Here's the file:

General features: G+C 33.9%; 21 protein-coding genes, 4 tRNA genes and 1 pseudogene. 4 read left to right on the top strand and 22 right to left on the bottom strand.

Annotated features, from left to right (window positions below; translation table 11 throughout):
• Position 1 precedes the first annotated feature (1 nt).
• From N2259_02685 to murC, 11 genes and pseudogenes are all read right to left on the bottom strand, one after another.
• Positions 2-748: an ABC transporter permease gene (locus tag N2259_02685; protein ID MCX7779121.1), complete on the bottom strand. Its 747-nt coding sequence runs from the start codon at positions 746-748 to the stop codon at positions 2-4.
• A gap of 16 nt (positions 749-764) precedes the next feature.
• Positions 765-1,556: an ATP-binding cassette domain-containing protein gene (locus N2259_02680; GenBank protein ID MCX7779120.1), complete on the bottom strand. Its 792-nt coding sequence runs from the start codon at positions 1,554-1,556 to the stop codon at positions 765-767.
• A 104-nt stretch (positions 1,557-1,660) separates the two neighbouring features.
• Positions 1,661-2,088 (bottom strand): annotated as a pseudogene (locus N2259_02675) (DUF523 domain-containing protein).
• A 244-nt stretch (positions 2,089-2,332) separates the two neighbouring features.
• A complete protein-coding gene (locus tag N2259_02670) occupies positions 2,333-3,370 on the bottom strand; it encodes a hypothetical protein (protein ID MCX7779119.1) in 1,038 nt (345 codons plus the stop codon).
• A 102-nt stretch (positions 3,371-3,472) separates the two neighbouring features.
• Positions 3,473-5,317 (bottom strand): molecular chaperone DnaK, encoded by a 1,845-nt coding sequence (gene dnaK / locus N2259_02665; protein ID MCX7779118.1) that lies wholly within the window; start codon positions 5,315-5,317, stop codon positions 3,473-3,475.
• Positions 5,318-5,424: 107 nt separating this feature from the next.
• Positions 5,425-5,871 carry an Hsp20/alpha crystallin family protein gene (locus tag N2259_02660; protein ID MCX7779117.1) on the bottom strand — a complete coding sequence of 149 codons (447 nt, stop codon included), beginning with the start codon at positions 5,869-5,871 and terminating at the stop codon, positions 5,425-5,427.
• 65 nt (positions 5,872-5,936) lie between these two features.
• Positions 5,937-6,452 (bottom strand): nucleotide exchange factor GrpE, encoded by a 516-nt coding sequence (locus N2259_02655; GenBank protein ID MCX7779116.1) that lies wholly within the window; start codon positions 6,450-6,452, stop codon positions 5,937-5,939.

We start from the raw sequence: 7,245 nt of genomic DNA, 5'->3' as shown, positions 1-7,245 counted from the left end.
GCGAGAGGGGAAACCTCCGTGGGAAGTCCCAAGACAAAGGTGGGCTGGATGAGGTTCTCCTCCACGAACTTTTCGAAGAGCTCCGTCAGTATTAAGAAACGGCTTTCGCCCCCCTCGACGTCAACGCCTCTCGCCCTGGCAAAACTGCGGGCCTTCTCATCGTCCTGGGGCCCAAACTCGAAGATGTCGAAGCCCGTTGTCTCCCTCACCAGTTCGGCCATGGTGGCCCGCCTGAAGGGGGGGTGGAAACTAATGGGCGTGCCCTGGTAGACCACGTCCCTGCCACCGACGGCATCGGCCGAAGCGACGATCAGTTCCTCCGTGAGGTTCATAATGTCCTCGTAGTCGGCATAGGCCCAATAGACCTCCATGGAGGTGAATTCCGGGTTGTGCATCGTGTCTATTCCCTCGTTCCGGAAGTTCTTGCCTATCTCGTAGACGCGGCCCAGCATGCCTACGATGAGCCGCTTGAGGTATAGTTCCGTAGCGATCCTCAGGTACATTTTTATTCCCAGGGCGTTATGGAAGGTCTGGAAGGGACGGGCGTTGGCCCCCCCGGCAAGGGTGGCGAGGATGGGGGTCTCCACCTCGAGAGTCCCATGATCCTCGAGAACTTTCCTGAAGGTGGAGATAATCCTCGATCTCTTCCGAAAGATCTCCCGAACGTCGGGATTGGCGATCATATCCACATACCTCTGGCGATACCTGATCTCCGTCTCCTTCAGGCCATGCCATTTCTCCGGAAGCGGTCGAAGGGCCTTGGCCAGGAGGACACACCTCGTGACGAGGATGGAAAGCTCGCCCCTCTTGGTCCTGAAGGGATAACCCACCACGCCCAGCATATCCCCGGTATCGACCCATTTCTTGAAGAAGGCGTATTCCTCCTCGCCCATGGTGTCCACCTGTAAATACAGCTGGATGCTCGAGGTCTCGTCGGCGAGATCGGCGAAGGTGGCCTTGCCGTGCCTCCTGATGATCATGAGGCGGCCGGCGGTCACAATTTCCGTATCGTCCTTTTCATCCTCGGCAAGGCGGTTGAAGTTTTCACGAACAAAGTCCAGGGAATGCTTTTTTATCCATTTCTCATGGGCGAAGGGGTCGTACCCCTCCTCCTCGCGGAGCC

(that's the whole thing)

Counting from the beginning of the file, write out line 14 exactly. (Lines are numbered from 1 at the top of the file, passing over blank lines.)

• Positions 5,318-5,424: 107 nt separating this feature from the next.